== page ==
I was wondering what to write about this morning as I was making my breakfast. I was making a hard cooked egg sandwich. As I sliced the two eggs, I noticed that the center of the egg was slightly undercooked. It was firm, but not the pale yellow instead it was a rich, golden color. My mom, Sybil Miner Beck as a child would have complained. She told us a story of her mom, Rebecca. One day her mom served her some under boiled eggs that were a bit runny. When my mom complained, Becky said that the eggs were overcooked and because of the naiveté of my mom, she believed it. Many years passed before she knew the truth.
Other stories that my mom told my brother, sister, and I about her childhood was about farm animals. As a girl raised on a farm, she was less than knowledgeable of the birds and bees. She thought that the cows were the mommies and horses were the daddies. She thought that cats were the mommies and that dogs were the daddies. Mom said, “Men and women looked different, so I thought that it was the same for animals.”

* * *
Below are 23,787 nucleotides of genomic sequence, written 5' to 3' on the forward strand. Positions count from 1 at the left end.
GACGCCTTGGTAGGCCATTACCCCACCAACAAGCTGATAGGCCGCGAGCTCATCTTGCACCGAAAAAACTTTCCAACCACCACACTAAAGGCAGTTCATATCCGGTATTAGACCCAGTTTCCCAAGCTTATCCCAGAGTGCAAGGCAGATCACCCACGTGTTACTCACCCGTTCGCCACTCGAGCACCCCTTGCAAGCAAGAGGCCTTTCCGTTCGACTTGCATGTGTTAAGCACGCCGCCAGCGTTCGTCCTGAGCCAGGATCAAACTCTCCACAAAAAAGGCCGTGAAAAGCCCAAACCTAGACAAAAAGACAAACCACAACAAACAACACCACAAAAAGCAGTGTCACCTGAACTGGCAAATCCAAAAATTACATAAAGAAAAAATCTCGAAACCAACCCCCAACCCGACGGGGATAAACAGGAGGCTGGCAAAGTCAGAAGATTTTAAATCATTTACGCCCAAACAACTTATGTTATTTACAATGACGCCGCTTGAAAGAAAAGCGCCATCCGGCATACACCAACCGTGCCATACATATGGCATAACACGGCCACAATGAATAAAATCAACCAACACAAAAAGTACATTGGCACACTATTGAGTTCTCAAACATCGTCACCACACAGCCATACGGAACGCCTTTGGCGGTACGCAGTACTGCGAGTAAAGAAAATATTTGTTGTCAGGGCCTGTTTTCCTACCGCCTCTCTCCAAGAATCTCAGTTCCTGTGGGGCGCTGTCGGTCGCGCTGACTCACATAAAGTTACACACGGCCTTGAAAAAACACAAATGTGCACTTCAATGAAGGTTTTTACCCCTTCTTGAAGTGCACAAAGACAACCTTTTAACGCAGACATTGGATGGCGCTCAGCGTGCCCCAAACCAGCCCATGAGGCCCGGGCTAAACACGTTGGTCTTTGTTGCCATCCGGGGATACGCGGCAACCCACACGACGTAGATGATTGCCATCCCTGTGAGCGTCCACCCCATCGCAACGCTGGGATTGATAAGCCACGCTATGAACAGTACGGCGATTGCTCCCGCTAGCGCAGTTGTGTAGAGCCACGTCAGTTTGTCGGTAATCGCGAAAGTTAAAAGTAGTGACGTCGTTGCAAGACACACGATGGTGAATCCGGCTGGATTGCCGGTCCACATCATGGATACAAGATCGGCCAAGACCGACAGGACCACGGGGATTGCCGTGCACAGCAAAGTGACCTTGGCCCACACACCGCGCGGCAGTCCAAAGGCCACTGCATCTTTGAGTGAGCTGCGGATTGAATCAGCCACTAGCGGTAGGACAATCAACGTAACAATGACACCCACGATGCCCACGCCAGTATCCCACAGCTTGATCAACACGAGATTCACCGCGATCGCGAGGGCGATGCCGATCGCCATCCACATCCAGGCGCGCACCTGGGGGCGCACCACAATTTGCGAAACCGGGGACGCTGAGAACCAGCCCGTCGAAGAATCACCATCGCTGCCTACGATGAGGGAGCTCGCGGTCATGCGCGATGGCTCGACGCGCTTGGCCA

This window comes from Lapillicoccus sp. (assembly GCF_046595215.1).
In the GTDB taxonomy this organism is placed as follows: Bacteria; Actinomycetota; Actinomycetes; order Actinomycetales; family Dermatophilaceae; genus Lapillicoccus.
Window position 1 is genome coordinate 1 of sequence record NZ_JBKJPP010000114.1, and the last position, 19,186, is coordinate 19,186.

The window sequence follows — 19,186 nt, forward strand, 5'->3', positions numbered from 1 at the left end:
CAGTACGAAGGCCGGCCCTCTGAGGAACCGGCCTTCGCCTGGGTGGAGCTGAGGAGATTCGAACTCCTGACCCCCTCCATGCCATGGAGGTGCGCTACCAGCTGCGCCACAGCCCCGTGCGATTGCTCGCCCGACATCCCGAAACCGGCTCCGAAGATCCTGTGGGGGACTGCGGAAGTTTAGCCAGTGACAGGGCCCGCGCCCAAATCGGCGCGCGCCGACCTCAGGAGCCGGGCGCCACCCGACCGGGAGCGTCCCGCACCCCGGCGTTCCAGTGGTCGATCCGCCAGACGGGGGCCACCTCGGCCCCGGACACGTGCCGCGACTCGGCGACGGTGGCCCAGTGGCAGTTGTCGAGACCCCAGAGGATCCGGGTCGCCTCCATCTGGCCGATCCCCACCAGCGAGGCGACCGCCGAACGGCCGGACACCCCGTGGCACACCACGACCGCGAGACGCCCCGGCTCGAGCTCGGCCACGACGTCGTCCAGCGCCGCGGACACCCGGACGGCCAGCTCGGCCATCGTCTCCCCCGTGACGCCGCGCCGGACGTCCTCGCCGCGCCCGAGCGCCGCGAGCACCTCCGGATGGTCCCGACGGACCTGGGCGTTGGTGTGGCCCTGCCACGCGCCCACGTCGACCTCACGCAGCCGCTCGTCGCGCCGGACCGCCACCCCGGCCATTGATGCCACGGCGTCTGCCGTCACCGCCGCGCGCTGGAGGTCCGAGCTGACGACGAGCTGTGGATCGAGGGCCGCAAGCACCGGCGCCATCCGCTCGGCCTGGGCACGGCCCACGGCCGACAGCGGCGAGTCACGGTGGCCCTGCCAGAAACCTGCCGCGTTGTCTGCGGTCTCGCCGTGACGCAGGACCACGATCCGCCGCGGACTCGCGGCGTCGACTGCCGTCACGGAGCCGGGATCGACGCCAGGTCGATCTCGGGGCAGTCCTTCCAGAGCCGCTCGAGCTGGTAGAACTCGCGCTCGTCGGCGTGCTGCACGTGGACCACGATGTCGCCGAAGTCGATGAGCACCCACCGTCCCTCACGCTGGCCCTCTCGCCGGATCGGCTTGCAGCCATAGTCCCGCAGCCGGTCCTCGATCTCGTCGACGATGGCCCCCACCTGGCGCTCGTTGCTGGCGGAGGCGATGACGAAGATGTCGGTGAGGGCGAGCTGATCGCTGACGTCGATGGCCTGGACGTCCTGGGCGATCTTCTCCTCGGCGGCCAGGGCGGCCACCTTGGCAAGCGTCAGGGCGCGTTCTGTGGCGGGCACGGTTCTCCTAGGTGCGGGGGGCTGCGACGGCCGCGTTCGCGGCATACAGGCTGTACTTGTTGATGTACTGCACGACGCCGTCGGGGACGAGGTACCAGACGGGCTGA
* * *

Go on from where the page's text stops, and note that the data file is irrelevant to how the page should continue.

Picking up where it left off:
My mom was very astute with numbers and did taxes for more years than I could count. She started doing taxes with my dad’s dad, Edson Thomas Beck. She helped him with the payrolls and taxes of several multi-million dollar companies. When my granddad became too old to keep books for them, my mom took over.
Gradually, as Alzheimer’s disease robbed her of that ability, it also stole her memories. My mom loved to tell stories from the past of her family and her work experiences. Those memories slowly fled and died. When we gathered as a family, and we started to retell tales that she told us, we would say, “Isn’t that right, Mom?” It would hurt when there was no spark of recognition and she would say, “If you say so.”
She forgot how to read, she forgot how to bathe and to dress, and finally forgot how to eat. She was finally placed in a nursing home after she threatened to stab my dad with a meat fork. That wasn’t like my mom normally. She was feisty, but never mean like that. Dad couldn’t deal with her alone, safely.
It still hurts when I think of her and how her mental health and memory declined.